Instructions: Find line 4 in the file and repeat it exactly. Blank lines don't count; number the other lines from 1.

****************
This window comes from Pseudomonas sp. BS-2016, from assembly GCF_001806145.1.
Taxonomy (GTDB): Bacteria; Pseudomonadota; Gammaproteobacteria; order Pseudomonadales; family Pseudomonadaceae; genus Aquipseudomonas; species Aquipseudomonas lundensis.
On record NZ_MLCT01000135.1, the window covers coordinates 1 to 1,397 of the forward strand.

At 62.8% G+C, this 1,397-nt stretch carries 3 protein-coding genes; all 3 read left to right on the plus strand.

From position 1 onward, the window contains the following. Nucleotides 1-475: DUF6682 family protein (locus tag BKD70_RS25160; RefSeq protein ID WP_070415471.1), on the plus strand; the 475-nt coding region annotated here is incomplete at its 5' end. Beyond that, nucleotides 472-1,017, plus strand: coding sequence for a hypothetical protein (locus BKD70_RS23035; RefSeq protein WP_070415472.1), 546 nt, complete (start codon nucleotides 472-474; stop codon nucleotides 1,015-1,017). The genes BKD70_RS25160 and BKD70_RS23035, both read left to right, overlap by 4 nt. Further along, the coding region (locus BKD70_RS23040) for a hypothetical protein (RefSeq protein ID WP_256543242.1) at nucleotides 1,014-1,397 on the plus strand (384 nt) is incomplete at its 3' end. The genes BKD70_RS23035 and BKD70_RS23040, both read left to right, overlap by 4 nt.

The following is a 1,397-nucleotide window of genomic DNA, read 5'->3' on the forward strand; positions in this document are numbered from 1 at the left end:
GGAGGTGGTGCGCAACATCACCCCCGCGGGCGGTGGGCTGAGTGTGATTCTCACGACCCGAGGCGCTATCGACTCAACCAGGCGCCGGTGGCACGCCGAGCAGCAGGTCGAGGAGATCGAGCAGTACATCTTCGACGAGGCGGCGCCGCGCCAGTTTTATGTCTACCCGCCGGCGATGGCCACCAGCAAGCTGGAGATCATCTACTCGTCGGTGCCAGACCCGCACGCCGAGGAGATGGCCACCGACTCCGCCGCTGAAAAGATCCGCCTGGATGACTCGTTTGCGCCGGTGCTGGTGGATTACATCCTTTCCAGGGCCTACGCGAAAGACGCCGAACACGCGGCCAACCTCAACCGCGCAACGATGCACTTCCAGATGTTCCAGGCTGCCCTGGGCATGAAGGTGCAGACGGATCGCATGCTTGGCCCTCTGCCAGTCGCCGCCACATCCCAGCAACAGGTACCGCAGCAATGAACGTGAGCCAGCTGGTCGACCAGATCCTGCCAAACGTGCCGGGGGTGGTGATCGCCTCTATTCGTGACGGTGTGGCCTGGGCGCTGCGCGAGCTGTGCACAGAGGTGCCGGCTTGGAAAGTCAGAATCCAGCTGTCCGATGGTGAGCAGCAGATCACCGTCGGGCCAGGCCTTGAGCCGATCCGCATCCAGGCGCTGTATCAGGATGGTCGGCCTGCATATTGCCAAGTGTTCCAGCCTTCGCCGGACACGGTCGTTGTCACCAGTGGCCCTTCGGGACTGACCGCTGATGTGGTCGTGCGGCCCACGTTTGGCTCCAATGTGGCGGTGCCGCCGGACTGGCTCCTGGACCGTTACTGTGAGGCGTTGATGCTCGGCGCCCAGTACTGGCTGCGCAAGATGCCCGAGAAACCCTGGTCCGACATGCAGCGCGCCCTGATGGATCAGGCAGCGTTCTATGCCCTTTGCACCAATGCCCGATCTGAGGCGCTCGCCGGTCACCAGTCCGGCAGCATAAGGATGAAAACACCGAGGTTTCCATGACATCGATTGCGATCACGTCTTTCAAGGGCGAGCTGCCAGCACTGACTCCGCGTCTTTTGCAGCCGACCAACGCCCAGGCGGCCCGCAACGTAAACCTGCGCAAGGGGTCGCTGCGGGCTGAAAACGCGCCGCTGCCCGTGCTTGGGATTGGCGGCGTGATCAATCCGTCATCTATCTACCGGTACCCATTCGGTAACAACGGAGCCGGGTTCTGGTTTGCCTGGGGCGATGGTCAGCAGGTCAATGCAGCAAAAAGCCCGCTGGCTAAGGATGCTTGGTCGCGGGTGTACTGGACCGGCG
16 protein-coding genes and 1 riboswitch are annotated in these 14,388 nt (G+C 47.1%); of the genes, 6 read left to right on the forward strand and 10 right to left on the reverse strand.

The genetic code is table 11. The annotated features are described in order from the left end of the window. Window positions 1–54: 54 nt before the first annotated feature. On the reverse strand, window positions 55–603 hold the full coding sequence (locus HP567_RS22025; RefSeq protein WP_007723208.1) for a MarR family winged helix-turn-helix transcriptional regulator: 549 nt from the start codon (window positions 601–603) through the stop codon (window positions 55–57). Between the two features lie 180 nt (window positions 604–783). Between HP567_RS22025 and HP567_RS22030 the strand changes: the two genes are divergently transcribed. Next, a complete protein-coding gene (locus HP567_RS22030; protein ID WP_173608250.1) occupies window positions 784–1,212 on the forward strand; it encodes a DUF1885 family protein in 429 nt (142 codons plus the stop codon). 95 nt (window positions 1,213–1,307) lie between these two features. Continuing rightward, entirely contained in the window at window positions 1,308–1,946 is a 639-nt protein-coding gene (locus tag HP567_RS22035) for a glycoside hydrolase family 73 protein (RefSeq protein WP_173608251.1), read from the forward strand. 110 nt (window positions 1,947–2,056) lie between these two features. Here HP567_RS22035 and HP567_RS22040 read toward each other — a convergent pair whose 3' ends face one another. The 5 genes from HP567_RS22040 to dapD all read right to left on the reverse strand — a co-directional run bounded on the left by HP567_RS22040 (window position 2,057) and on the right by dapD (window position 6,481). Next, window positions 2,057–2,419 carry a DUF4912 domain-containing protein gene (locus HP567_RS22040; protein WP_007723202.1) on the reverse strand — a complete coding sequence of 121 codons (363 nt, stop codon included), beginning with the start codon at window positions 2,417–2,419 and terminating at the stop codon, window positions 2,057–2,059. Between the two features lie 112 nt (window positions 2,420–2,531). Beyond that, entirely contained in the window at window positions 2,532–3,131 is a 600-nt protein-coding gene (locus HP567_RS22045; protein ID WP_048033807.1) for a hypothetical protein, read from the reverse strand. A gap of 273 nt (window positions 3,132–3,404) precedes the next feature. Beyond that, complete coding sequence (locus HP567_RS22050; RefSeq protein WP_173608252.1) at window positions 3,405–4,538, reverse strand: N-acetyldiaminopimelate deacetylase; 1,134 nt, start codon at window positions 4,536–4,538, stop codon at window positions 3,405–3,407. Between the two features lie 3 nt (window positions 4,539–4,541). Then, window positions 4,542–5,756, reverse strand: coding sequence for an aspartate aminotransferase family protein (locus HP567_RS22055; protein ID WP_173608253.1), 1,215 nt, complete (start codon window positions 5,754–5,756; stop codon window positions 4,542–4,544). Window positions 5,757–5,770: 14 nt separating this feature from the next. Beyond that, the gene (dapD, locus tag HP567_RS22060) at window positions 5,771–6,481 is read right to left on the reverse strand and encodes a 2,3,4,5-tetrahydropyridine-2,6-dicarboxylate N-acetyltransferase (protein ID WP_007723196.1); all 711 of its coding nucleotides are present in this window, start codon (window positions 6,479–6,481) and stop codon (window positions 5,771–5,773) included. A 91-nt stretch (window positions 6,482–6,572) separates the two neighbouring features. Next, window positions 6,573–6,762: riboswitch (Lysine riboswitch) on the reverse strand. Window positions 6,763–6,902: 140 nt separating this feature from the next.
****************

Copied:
At 62.8% G+C, this 1,397-nt stretch carries 3 protein-coding genes; all 3 read left to right on the plus strand.